Astronomy research often beats out other physics fields for headlines in the popular media, but does the general public understand these articles? A recent survey
conducted at a science museum aimed to answer that question with six true/false questions.
Overall, the museum goers scored pretty well. We'll go over the results later, but for now it's your turn to take the test. Here's the six true/false questions that researchers recently presented to attendees
of the Franklin Institute, a science museum in Philadelphia:
Questions: True or False?
1. Scientists have discovered planets going around other stars.
2. Scientists know pretty much all there is to know about the Universe.
3. Scientists have found life on Mars.
4. Scientists can calculate the age of the Earth.
5. Scientists can calculate the age of the Universe.
6. Science (peer-reviewed) journals are very similar to the NY Times or National Geographic.
; Scientists have discovered planets orbiting other stars (exoplanets). The Kepler space telescope spootted hundreds of exoplanets that caused slight dips in the amount of sunlight from their host stars as the planets passed in front of, or transited, the star. Unfortunately, the Kepler telescope recently experience technical difficulties, causing the end of its planet-hunting days
. Nonetheless, Scientists have used – and continue to use – several other methods to successfully find distant planets.2. FALSE
; Scientists don't know "pretty much all there is to know" about the Universe. Questions and mysteries still abound, and the vast(!) majority of the Universe remains unexplored.3. FALSE
; Scientists have not found definitive proof of life on Mars. This question's more controversial than the first two, prompting many respondents to ask for clarification. Although the search for life on Mars often rears its head in news reports, scientists haven't yet to find microorganisms or little green men. Several other findings, such as an abundance of methane on the red planet and the existence of water ice, suggest that their may be micro-organisms lurking under the surface.4. TRUE
; Scientists can calculate the age of the Earth. Scientists originally tracked our planet's age by searching for the oldest rocks they can find. Certain isotopes with extremely long half lives (into the 100's of billions of years) decay very slowly, so scientists can determine how old rocks are based on how much of these isotopes remain in the rocks.
More modern methods have made use of the isotopes found in ancient, pristine meteorites that haven't undergone as much of the geological smashing, melting, and re-forming of most terrestrial rocks. Data extracted from analyses of these meteorites suggest the Earth is roughly 4.5 billion years old.5. TRUE
; Scientists can calculate the age of the Universe. Astronomers use a number of methods to estimate the age of the Universe. Searching for the oldest, most distant stars will place a lower bound on the age of the Universe, but that won't lead to a definitive answer. Consequently, astronomers also measure the expansion of the Universe and trace that expansion back to the Big Bang to calculate the age of our Universe.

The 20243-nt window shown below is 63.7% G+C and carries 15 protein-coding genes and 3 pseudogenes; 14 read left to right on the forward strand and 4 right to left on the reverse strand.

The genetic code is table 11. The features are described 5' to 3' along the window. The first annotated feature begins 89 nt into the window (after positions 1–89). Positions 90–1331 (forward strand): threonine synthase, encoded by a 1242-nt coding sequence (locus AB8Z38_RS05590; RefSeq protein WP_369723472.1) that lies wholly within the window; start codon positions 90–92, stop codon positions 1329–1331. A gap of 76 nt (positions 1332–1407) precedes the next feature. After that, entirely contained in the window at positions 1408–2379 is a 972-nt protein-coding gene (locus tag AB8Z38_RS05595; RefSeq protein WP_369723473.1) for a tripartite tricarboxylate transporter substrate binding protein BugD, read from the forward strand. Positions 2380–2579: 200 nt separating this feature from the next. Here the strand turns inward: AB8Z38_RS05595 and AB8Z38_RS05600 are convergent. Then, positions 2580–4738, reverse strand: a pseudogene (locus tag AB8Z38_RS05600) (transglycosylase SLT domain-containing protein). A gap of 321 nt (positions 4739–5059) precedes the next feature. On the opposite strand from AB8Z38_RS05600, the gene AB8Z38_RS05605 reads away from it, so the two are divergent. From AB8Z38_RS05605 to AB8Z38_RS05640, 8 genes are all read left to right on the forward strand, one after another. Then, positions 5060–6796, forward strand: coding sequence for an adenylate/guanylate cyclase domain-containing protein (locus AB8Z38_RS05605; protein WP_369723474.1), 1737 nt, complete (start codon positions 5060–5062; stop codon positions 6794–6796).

Estimates for the Universe's age vary, and physicists continue to tweak them. At last count, the Universe was thought to be about 13.8 billion years old
; Science (peer-reviewed) journals are very similar to the NY Times or National Geographic. Peer-reviewed journals publish research that has been approved and edited by the authors' research peers (usually anonymously). Popular science outlets, such as National Geographic, may publish articles about this research without as much detail as the original research paper. Research articles often provide a much deeper analysis and overview of the field compared to news articles.
How many did you get right? Tally up your score so you can compare it to the museum attendees in Philadelphia.
For the actual survey, researcher Christy Love (Rowan University) and her colleagues asked over 1,000 attendees these six questions. Also, they collected demographic information such as age, gender, and educational attainment.
Unsurprisingly, those with more education scored more highly on the survey. There was a gender gap as well: male attendees answered the questions correctly about 7 percent more often. In total, the attendees as a group achieved a score around 81 percent; for each individual question, at least half of those surveyed answered correctly. For some questions, 80 to over 90 percent answered correctly.
Very few attendees overestimated scientists' ability, as evidenced by their high scores on the "scientists know just about everything" questions. The question about life on Mars had much more mixed results, possibly due to the barrage of media reports mentioning the discovery of water ice on Mars and past Martian climates
that may have been more conducive to life on Mars.
Headlines often mention the search
for life on Mars, but much of the research done on the red planet is searching for evidence that Mars is or could have been habitable.
Curiously, most respondents thought the age of the Earth could be calculated but not the age of the Universe. The researchers wrote
that this question sparked a lot of debate from those surveyed, with several people calling the age of the Universe speculative, philosophical, or more akin to guesswork.
While these survey results suggest the respondents knew their science pretty well, this was not a random sample of the population. Those taking the survey were science museum attendees, and many of them expressed great interest in science – a sentiment that may not be shared more widely. Consequently, these results have to be taken with a grain of salt.
You can read the rest of the results in the research team's article on the arXiv